Saudi Aramco Establishes A $1.5 Billion Fund And Claims That Its Energy Transition Strategy Is Flawed

On Wednesday, Saudi Aramco announced the creation of a $1.5 billion fund to support an inclusive global energy transition, while Saudi officials warned that the transition away from hydrocarbons could take decades, necessitating continued investment in conventional resources.

Saudi Arabia, the world’s largest oil exporter, and other OPEC members have warned of underinvestment in fossil fuels, particularly as spare production capacity is limited and demand remains relatively strong despite economic headwinds.

“The current transition plan is flawed honestly. It is not really delivering. What we need is an optimal, realistic transition plan,” Aramco CEO Amin Nasser told a business forum, where he announced the new fund managed by Aramco Ventures.

“We need to realise that today alternatives are not ready to shoulder a heavy load of the growing energy demand and therefore we need to work in parallel until alternatives are ready.”

The Aramco sustainability fund would invest globally, with an initial focus on carbon capture and storage, greenhouse gas emissions, hydrogen, ammonia, and synthetic fuels.

Saudi Arabia and other Gulf Arab states have sought to improve their environmental credentials. Riyadh stated last year that the kingdom’s goal is to achieve net zero emissions of greenhouse gases, which are primarily produced by the combustion of fossil fuels, by 2060.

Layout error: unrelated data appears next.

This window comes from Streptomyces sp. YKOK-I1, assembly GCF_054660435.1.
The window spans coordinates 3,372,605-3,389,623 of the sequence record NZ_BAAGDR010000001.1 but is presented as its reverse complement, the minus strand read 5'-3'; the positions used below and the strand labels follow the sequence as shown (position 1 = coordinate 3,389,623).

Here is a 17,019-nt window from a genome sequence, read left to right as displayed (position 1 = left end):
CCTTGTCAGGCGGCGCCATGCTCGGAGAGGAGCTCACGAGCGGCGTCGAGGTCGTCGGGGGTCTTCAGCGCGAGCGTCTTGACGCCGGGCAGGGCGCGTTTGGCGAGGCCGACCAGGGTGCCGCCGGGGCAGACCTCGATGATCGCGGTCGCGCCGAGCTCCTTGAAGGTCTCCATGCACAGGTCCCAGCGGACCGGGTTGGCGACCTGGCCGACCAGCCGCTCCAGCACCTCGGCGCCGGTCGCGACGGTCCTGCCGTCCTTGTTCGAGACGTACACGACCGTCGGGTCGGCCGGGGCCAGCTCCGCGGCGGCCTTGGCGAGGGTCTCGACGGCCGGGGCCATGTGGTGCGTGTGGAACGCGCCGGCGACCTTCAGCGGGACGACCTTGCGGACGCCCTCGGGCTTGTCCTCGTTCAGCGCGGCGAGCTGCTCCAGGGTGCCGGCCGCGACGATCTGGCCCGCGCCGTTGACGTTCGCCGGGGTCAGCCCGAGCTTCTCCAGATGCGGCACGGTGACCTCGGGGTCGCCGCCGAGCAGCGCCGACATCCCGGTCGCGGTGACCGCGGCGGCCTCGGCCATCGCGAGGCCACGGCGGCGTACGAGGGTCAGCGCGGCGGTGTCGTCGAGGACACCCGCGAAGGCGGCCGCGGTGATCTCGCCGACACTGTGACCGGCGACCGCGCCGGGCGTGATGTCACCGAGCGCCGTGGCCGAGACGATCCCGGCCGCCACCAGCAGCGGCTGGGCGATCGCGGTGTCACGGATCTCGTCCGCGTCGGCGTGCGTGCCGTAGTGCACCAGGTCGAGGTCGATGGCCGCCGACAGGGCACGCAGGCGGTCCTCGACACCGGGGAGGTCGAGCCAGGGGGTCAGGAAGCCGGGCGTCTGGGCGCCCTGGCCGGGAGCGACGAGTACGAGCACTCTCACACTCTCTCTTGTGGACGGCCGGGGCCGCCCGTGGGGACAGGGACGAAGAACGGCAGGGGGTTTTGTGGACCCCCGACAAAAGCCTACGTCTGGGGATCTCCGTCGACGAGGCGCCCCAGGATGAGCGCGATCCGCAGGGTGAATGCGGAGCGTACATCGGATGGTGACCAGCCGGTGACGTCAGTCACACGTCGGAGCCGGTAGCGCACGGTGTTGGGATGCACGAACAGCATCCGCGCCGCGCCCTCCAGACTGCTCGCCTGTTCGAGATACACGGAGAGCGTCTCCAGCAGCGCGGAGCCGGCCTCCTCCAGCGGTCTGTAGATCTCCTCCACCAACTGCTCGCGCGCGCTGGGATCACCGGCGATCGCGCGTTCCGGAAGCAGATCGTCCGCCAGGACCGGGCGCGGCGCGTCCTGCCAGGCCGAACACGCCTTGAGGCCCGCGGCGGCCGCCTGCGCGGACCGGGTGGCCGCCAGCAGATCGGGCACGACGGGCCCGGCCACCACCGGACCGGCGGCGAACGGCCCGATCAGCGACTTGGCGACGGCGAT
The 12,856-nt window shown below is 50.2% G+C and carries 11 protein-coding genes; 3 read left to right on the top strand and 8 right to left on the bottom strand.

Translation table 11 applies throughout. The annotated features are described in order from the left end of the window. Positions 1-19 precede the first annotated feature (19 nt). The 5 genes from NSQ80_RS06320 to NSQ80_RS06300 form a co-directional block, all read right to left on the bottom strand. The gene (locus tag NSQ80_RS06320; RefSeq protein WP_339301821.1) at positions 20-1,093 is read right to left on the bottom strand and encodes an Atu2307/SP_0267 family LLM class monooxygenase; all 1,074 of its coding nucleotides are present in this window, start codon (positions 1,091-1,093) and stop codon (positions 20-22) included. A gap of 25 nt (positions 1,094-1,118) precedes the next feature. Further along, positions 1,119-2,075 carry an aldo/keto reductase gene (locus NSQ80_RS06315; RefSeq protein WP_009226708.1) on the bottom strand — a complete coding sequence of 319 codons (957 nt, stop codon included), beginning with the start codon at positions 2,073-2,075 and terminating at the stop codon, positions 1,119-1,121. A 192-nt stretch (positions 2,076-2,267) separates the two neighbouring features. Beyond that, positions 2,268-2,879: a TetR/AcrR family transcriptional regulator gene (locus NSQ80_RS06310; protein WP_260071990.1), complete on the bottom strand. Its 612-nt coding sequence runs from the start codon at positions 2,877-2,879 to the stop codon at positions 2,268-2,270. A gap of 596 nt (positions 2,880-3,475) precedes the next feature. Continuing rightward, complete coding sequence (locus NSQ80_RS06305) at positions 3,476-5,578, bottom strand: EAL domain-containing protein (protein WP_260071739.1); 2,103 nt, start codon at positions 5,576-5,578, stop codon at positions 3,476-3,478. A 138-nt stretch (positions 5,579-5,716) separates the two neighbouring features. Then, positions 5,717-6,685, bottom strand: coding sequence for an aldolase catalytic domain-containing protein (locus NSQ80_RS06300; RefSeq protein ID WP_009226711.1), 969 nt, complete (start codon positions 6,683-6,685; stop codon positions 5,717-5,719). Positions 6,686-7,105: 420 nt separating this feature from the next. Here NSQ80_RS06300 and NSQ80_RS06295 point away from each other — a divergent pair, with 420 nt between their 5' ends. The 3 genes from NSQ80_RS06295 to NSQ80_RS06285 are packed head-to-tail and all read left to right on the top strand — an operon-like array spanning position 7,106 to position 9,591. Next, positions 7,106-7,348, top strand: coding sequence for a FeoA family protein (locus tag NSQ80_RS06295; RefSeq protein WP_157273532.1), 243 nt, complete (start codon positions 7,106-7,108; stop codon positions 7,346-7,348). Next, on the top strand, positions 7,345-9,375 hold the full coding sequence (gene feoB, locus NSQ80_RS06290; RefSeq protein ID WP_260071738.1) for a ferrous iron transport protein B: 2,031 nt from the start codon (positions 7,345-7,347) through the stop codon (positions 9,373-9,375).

Saudi Finance Minister Mohammed al-Jadaan told the FII gathering that thinking about the global energy transition has “now become more realistic that actually transition will take… potentially 30 years,” and that conventional resources would continue to be important to ensure supply security.

While the global economy faces a “very difficult six months,” the outlook for Gulf oil producers is “very good” and will remain so for the next six years, according to Jadaan.

“In the region… we are investing as much in conventional energy but also investing in climate change initiatives,” he added.

The Future Investment Initiative (FII) forum, which began on Tuesday, held a carbon credit auction in which 15 Saudi and regional entities participated. According to a statement, Aramco and two other Saudi companies were the top buyers. Jadaan stated that global cooperation was required to achieve stability, and that Gulf states would assist countries in the region dealing with a difficult economic outlook.

The Public Investment Fund (PIF) of Saudi Arabia has established five regional investment companies in Jordan, Bahrain, Sudan, Iraq, and Oman, the fund announced on Wednesday, following a similar move for an investment subsidiary in Egypt.

According to the statement, the six companies plan to invest up to $24 billion in infrastructure, real estate, mining, healthcare, agriculture, manufacturing, and technology.

Sheikh Salman bin Khalifa Al-Khalifa, Finance Minister of Bahrain, stated that Gulf countries needed to improve their production and export capabilities because the majority of their non-oil GDP was currently based on consumption and imports.

(Adapted from


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